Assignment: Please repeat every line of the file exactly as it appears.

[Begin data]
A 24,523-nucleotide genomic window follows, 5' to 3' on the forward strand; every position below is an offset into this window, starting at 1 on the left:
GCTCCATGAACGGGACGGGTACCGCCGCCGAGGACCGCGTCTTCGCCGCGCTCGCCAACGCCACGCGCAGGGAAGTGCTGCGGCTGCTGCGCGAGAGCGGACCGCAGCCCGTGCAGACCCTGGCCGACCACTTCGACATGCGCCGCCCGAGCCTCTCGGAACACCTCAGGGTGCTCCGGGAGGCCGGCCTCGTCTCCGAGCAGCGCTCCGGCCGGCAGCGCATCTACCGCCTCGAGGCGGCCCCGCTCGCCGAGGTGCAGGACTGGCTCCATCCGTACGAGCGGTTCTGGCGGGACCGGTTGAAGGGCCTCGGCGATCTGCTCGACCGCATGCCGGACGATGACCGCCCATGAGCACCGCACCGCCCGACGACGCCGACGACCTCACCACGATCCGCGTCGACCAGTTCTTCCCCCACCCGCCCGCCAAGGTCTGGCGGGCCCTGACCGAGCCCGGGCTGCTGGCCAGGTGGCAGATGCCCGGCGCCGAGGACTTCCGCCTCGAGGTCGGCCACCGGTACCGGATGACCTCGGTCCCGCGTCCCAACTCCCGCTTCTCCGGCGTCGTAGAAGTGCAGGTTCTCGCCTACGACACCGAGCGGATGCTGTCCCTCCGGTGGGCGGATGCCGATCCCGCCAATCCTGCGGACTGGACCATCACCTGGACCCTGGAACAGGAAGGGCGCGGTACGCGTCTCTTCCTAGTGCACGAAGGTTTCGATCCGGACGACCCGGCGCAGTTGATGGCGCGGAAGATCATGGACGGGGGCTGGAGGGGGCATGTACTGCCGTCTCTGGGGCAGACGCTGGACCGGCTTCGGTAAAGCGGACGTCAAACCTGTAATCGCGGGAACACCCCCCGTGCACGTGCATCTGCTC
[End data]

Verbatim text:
A 24,523-nucleotide genomic window follows, 5' to 3' on the forward strand; every position below is an offset into this window, starting at 1 on the left:
GCTCCATGAACGGGACGGGTACCGCCGCCGAGGACCGCGTCTTCGCCGCGCTCGCCAACGCCACGCGCAGGGAAGTGCTGCGGCTGCTGCGCGAGAGCGGACCGCAGCCCGTGCAGACCCTGGCCGACCACTTCGACATGCGCCGCCCGAGCCTCTCGGAACACCTCAGGGTGCTCCGGGAGGCCGGCCTCGTCTCCGAGCAGCGCTCCGGCCGGCAGCGCATCTACCGCCTCGAGGCGGCCCCGCTCGCCGAGGTGCAGGACTGGCTCCATCCGTACGAGCGGTTCTGGCGGGACCGGTTGAAGGGCCTCGGCGATCTGCTCGACCGCATGCCGGACGATGACCGCCCATGAGCACCGCACCGCCCGACGACGCCGACGACCTCACCACGATCCGCGTCGACCAGTTCTTCCCCCACCCGCCCGCCAAGGTCTGGCGGGCCCTGACCGAGCCCGGGCTGCTGGCCAGGTGGCAGATGCCCGGCGCCGAGGACTTCCGCCTCGAGGTCGGCCACCGGTACCGGATGACCTCGGTCCCGCGTCCCAACTCCCGCTTCTCCGGCGTCGTAGAAGTGCAGGTTCTCGCCTACGACACCGAGCGGATGCTGTCCCTCCGGTGGGCGGATGCCGATCCCGCCAATCCTGCGGACTGGACCATCACCTGGACCCTGGAACAGGAAGGGCGCGGTACGCGTCTCTTCCTAGTGCACGAAGGTTTCGATCCGGACGACCCGGCGCAGTTGATGGCGCGGAAGATCATGGACGGGGGCTGGAGGGGGCATGTACTGCCGTCTCTGGGGCAGACGCTGGACCGGCTTCGGTAAAGCGGACGTCAAACCTGTAATCGCGGGAACACCCCCCGTGCACGTGCATCTGCTC